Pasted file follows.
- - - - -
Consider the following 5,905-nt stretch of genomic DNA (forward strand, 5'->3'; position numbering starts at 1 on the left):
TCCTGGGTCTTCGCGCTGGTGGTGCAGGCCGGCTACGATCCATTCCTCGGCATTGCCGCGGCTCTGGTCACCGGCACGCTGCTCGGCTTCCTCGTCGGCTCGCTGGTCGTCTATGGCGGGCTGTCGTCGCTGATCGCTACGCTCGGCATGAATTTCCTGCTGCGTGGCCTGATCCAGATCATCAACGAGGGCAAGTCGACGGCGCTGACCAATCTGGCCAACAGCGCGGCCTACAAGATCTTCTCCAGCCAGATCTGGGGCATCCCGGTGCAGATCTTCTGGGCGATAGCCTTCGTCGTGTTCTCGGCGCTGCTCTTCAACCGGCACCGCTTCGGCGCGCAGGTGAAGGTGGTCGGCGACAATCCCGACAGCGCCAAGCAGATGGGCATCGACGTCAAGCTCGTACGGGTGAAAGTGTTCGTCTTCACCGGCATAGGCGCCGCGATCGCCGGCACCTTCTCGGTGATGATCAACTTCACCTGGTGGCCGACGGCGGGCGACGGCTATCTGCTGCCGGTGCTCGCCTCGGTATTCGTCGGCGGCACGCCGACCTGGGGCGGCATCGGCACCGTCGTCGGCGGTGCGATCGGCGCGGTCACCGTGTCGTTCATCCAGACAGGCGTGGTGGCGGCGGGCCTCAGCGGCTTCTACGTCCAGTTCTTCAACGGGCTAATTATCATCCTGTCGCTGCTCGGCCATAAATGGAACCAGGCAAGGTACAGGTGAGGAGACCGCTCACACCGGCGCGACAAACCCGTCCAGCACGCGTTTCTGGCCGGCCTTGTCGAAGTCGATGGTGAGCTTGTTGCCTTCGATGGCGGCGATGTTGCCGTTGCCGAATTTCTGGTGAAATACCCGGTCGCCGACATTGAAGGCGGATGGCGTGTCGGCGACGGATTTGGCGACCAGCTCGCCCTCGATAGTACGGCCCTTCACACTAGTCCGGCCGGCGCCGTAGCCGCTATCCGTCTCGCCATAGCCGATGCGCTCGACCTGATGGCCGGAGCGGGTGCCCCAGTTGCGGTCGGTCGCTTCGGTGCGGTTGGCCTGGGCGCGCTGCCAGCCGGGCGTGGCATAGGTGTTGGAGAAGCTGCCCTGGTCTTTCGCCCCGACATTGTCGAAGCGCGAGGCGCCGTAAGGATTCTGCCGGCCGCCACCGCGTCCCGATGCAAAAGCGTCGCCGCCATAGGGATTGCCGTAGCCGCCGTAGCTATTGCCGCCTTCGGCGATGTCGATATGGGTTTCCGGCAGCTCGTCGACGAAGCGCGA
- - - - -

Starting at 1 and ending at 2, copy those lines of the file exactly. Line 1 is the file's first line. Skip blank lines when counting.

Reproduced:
Consider the following 5,905-nt stretch of genomic DNA (forward strand, 5'->3'; position numbering starts at 1 on the left):
TCCTGGGTCTTCGCGCTGGTGGTGCAGGCCGGCTACGATCCATTCCTCGGCATTGCCGCGGCTCTGGTCACCGGCACGCTGCTCGGCTTCCTCGTCGGCTCGCTGGTCGTCTATGGCGGGCTGTCGTCGCTGATCGCTACGCTCGGCATGAATTTCCTGCTGCGTGGCCTGATCCAGATCATCAACGAGGGCAAGTCGACGGCGCTGACCAATCTGGCCAACAGCGCGGCCTACAAGATCTTCTCCAGCCAGATCTGGGGCATCCCGGTGCAGATCTTCTGGGCGATAGCCTTCGTCGTGTTCTCGGCGCTGCTCTTCAACCGGCACCGCTTCGGCGCGCAGGTGAAGGTGGTCGGCGACAATCCCGACAGCGCCAAGCAGATGGGCATCGACGTCAAGCTCGTACGGGTGAAAGTGTTCGTCTTCACCGGCATAGGCGCCGCGATCGCCGGCACCTTCTCGGTGATGATCAACTTCACCTGGTGGCCGACGGCGGGCGACGGCTATCTGCTGCCGGTGCTCGCCTCGGTATTCGTCGGCGGCACGCCGACCTGGGGCGGCATCGGCACCGTCGTCGGCGGTGCGATCGGCGCGGTCACCGTGTCGTTCATCCAGACAGGCGTGGTGGCGGCGGGCCTCAGCGGCTTCTACGTCCAGTTCTTCAACGGGCTAATTATCATCCTGTCGCTGCTCGGCCATAAATGGAACCAGGCAAGGTACAGGTGAGGAGACCGCTCACACCGGCGCGACAAACCCGTCCAGCACGCGTTTCTGGCCGGCCTTGTCGAAGTCGATGGTGAGCTTGTTGCCTTCGATGGCGGCGATGTTGCCGTTGCCGAATTTCTGGTGAAATACCCGGTCGCCGACATTGAAGGCGGATGGCGTGTCGGCGACGGATTTGGCGACCAGCTCGCCCTCGATAGTACGGCCCTTCACACTAGTCCGGCCGGCGCCGTAGCCGCTATCCGTCTCGCCATAGCCGATGCGCTCGACCTGATGGCCGGAGCGGGTGCCCCAGTTGCGGTCGGTCGCTTCGGTGCGGTTGGCCTGGGCGCGCTGCCAGCCGGGCGTGGCATAGGTGTTGGAGAAGCTGCCCTGGTCTTTCGCCCCGACATTGTCGAAGCGCGAGGCGCCGTAAGGATTCTGCCGGCCGCCACCGCGTCCCGATGCAAAAGCGTCGCCGCCATAGGGATTGCCGTAGCCGCCGTAGCTATTGCCGCCTTCGGCGATGTCGATATGGGTTTCCGGCAGCTCGTCGACGAAGCGCGA